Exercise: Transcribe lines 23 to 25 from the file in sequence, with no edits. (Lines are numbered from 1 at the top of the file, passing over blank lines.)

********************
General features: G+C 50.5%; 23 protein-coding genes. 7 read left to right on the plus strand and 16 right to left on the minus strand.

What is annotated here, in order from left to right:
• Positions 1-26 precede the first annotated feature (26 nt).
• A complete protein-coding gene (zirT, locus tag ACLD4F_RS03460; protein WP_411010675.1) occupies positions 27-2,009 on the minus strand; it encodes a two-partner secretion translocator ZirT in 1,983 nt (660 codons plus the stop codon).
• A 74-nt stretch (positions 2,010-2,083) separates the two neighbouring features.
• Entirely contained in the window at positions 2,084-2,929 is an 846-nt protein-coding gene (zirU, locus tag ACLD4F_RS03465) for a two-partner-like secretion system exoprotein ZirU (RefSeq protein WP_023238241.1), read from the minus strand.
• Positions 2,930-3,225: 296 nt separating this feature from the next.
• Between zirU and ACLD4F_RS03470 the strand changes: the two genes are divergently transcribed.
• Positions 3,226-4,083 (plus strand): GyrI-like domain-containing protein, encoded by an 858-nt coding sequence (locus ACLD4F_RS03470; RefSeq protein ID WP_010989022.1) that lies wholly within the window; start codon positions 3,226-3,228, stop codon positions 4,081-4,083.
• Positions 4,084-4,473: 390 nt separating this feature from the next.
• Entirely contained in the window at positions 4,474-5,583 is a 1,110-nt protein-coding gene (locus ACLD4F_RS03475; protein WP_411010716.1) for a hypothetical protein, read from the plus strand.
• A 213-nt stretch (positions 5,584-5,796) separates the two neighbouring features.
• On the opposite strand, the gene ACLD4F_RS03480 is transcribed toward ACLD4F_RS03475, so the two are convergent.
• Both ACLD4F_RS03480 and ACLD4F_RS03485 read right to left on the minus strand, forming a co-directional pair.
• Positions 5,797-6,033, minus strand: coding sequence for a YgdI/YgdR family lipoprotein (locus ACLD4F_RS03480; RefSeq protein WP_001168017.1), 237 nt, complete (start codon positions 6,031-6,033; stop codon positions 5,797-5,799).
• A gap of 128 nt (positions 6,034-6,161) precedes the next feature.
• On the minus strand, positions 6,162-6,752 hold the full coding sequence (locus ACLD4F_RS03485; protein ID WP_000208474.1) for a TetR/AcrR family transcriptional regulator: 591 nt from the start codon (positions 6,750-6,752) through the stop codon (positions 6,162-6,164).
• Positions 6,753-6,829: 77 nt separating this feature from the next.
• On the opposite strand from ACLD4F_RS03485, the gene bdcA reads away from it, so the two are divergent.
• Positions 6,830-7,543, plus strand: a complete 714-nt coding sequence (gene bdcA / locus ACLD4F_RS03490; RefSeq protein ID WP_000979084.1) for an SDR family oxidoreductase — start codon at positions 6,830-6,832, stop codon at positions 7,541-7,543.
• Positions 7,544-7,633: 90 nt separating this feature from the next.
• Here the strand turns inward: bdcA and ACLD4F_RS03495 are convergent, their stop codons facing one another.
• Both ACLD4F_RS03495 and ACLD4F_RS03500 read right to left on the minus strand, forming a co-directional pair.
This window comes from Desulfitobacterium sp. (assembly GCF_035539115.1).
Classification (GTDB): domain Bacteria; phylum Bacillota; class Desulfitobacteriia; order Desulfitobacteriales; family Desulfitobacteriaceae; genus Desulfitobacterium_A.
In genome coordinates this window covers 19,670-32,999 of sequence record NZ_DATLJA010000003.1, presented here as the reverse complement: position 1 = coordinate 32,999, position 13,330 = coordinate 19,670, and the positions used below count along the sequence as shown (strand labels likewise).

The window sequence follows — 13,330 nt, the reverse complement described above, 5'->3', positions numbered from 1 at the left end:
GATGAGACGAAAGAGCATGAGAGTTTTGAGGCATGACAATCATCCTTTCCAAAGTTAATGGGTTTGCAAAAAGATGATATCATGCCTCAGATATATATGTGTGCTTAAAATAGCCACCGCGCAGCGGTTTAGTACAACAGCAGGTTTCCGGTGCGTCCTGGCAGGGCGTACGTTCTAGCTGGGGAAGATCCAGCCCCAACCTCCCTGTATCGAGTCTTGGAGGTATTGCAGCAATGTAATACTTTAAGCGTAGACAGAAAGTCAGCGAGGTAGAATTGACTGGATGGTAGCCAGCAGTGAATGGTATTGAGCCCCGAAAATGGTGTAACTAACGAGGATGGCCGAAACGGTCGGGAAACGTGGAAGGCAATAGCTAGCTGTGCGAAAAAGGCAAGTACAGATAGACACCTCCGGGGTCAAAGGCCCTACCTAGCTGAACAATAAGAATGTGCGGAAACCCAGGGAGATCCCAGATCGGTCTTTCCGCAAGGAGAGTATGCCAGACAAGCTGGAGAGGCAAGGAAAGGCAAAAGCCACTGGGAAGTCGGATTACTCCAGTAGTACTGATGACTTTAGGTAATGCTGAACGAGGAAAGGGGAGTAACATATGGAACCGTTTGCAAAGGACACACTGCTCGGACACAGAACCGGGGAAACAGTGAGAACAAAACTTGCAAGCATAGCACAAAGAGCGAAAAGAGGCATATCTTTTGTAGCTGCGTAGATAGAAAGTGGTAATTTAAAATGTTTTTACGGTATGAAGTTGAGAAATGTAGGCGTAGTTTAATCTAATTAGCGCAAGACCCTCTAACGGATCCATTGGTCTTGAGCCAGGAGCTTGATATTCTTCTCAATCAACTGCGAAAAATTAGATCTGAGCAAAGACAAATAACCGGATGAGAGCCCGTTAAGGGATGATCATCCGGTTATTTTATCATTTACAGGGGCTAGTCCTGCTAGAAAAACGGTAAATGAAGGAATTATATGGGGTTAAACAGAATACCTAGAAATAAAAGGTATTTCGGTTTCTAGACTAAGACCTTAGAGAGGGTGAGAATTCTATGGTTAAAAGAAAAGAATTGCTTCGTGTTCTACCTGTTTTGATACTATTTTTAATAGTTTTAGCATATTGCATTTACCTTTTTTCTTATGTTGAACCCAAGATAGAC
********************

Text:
• Both ACLD4F_RS03495 and ACLD4F_RS03500 read right to left on the minus strand, forming a co-directional pair.
This window comes from Desulfitobacterium sp. (assembly GCF_035539115.1).
Classification (GTDB): domain Bacteria; phylum Bacillota; class Desulfitobacteriia; order Desulfitobacteriales; family Desulfitobacteriaceae; genus Desulfitobacterium_A.